Twenty years

September, When Grass Was Green

Try to remember the kind of September
When life was slow and oh, so mellow
Try to remember the kind of September
When grass was green and grain was yellow…

(T. Jones/H. Schmidt, 1960)

I remember
our last conversation
in September
twenty years ago

you said you’d
been cutting the grass
and that maybe
you’d overdone it
going back and forth
with your mower
making a pretty pattern
—you thought your chest muscles
were sore from the turning

it worried me

—you were worried
about other things

but happy to be retiring
in two weeks

the thing about last things
is that you don’t know
they’re the last

I remember promising
to come celebrate your retirement
and how we spoke of you
having more time to spend with
your grandchildren

I remember getting the news
a week later
as soon as I walked in from shopping
with the retirement card I just bought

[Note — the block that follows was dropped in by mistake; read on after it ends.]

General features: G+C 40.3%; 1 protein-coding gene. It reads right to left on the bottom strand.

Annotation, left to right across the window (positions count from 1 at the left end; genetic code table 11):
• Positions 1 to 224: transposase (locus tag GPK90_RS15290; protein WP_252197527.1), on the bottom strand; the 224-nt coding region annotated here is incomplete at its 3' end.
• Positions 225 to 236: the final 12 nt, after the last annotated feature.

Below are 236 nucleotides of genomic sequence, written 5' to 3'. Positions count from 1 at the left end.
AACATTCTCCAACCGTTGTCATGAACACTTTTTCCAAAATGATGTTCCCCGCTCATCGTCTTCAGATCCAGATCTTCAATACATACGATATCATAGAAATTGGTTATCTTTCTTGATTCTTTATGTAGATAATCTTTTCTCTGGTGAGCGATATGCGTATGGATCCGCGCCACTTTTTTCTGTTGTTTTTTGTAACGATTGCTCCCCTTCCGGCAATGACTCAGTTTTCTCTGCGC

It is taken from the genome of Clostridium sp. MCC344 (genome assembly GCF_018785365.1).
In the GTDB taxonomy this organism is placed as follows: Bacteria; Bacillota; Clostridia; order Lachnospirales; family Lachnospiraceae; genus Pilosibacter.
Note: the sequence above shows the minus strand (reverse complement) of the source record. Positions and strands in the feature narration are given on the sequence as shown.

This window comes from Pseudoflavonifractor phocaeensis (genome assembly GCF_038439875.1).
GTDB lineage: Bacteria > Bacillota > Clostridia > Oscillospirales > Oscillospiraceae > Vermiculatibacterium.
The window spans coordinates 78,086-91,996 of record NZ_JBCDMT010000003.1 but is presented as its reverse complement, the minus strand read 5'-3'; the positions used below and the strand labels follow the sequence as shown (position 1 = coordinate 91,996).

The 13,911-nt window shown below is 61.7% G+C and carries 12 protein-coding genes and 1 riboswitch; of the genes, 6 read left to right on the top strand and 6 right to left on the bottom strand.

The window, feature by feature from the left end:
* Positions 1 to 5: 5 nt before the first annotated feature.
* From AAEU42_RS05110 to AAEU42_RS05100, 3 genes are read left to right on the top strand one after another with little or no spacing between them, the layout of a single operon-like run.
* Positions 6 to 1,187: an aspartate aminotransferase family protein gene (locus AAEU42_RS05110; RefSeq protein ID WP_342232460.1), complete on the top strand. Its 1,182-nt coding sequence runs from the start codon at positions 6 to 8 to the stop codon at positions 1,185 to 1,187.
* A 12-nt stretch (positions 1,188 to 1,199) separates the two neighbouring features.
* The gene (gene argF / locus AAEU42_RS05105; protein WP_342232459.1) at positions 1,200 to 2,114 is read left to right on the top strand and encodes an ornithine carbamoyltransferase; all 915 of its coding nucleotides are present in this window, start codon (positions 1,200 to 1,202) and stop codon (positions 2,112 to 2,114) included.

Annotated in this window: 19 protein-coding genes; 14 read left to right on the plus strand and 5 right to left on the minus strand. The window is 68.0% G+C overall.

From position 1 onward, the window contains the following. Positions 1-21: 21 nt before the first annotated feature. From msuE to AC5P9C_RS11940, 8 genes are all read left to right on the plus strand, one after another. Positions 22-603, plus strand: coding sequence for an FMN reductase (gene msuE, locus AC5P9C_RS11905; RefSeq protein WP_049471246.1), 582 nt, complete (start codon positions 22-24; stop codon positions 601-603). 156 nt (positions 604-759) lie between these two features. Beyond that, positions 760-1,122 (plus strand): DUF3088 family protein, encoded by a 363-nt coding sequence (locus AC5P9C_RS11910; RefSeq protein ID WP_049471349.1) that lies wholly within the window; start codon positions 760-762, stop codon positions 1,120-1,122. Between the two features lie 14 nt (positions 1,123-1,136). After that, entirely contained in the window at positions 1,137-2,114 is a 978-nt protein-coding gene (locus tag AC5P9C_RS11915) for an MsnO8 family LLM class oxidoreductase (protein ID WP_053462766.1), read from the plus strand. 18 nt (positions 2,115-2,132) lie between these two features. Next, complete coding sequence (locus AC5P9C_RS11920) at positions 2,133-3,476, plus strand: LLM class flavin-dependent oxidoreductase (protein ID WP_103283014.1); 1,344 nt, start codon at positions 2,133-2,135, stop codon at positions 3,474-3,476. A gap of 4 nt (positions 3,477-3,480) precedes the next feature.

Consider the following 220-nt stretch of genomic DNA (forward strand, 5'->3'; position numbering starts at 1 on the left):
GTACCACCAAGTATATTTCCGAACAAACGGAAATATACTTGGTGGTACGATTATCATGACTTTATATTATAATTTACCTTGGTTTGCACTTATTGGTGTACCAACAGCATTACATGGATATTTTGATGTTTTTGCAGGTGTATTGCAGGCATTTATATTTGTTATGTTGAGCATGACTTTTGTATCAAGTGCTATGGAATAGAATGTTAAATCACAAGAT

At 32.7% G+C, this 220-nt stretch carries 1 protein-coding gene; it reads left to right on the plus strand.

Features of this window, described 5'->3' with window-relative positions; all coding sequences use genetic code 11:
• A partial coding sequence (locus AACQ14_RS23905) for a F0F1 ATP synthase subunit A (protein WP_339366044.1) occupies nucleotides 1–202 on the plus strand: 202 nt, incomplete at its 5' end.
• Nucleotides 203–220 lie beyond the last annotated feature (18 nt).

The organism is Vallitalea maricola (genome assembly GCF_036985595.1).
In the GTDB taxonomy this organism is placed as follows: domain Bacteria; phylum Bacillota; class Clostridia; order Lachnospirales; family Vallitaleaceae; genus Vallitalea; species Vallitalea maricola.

still in my hand

I remember that September day:
so glorious, cloudless
sky so blue it hurt
all the trees still green, sharp-edged,
clinging hard to the light

never again will September
be as bright

or kind

I remember coming home
for the last time

to speak at your funeral

to thank you,
my duty-minded, dedicated
father

twenty years
come this twenty-fifth day
of September

don’t you know
the grass is still oh so green
and Daddy, you are still
in the scent
of its cutting

Yesterday’s sunrise

with thanks to Susan Ahlbrand for the Do You Remember prompt with musical inspiration on Ethical ELA’s Open Write earlier this week. Susan remembered her own father’s passing with Earth, Wind & Fire’s “September”. I chose “Try To Remember” as a frame instead. The song predates me; I recall hearing it on my father’s radio when I was very small.